Many fruits and liquids can be used for the acidic electrolyte. Fruit is convenient, because it provides both the electrolyte and a simple way to support the electrodes. The acid involved in citrus fruits (lemons, oranges, grapefruits, etc.) is citric acid. The acidity, which is measured by the pH, varies substantially. Potatoes have phosphoric acid, and work well; they are the basis for commercial "potato clock" kits.
Instead of fruit, liquids in various containers can be used. Household vinegar (acetic acid) works well. Sauerkraut (lactic acid) was featured in one episode of the US television program Head Rush (an offshoot of the MythBusters program). The sauerkraut had been canned, and became the electrolyte while the can itself was one of the electrodes.
Zinc and copper electrodes are reasonably safe and easy to obtain. Other metals such as lead, iron, magnesium, etc., can be studied as well; they yield different voltages than the zinc/copper pair. In particular, magnesium/copper cells can generate voltages as large as 1.6 V in lemon cells. This voltage is larger than obtainable using zinc/copper cells. It's comparable to that of standard household batteries (1.5 V), which is useful in powering devices with a single cell instead of using cells in series.
Other articles related to "variations, variation":
... modifications there are possibly up to 34 variations (not including box variations) manufactured ... Two model variations and no box variations ... No model or box variations ...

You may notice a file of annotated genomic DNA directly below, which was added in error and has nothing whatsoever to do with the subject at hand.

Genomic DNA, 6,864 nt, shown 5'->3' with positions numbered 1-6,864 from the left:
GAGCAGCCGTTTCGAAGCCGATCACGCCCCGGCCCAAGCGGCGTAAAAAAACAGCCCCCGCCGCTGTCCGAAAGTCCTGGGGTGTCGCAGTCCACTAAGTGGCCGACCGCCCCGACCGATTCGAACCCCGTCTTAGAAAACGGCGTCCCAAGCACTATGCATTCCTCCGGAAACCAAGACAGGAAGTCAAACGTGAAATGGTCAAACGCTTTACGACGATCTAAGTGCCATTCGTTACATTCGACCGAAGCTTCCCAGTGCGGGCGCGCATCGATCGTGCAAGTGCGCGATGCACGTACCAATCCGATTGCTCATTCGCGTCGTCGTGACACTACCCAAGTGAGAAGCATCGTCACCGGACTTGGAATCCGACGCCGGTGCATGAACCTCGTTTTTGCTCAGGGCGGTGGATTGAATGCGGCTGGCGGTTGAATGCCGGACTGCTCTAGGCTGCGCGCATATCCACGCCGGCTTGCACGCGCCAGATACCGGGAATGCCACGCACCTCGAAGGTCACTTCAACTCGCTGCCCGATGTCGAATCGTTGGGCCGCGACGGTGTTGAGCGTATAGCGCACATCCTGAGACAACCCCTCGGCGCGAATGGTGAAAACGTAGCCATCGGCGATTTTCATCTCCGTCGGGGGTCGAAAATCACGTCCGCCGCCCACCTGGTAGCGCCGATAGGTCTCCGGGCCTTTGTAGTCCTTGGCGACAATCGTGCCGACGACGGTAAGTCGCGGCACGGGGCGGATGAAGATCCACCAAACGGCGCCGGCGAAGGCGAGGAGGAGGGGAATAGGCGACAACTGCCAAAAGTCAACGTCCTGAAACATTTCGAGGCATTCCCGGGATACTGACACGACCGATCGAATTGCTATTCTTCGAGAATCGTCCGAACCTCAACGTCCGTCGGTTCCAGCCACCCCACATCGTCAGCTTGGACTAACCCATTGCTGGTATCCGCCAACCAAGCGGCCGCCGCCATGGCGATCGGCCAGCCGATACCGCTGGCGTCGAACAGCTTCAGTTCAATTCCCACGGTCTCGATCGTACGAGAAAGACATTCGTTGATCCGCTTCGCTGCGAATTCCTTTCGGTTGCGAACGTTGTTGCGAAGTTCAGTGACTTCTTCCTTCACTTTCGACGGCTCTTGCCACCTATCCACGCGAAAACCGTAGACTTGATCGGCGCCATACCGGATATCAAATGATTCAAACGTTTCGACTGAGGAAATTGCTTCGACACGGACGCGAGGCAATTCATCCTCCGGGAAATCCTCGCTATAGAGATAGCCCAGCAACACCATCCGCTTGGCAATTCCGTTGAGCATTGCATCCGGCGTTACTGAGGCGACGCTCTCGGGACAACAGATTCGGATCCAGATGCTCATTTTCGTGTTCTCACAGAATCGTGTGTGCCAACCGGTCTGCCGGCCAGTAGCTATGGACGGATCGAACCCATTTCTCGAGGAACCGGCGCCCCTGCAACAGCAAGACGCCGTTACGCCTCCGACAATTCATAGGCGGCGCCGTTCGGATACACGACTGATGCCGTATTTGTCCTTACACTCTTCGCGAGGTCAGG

... Carl Czerny wrote Variations on "Gott erhalte Franz den Kaiser" for piano and orchestra or piano and string quartet, his Op. 73 Niccolò Paganini wrote a set of variations on this tune for violin and orchestra in 1828, under the title Maestosa Sonata Sentimentale Henryk Wieniawski wrote a set ...
... Other variations on this myth state that Coatlicue, the earth goddess, was the mother of the four Tezcatlipocas and the Tzitzimitl ... The most popular variation including Coatlicue depicts her giving birth first to the Tzitzimitl ... Further variations depict the ball of feathers as being the father of Huitzilopochtli or the father of Quetzalcoatl and sometimes Xolotl ...
Famous quotes containing the word variations:
“I may be able to spot arrowheads on the desert but a refrigerator is a jungle in which I am easily lost. My wife, however, will unerringly point out that the cheese or the leftover roast is hiding right in front of my eyes. Hundreds of such experiences convince me that men and women often inhabit quite different visual worlds. These are differences which cannot be attributed to variations in visual acuity. Man and women simply have learned to use their eyes in very different ways.”
—Edward T. Hall (b. 1914)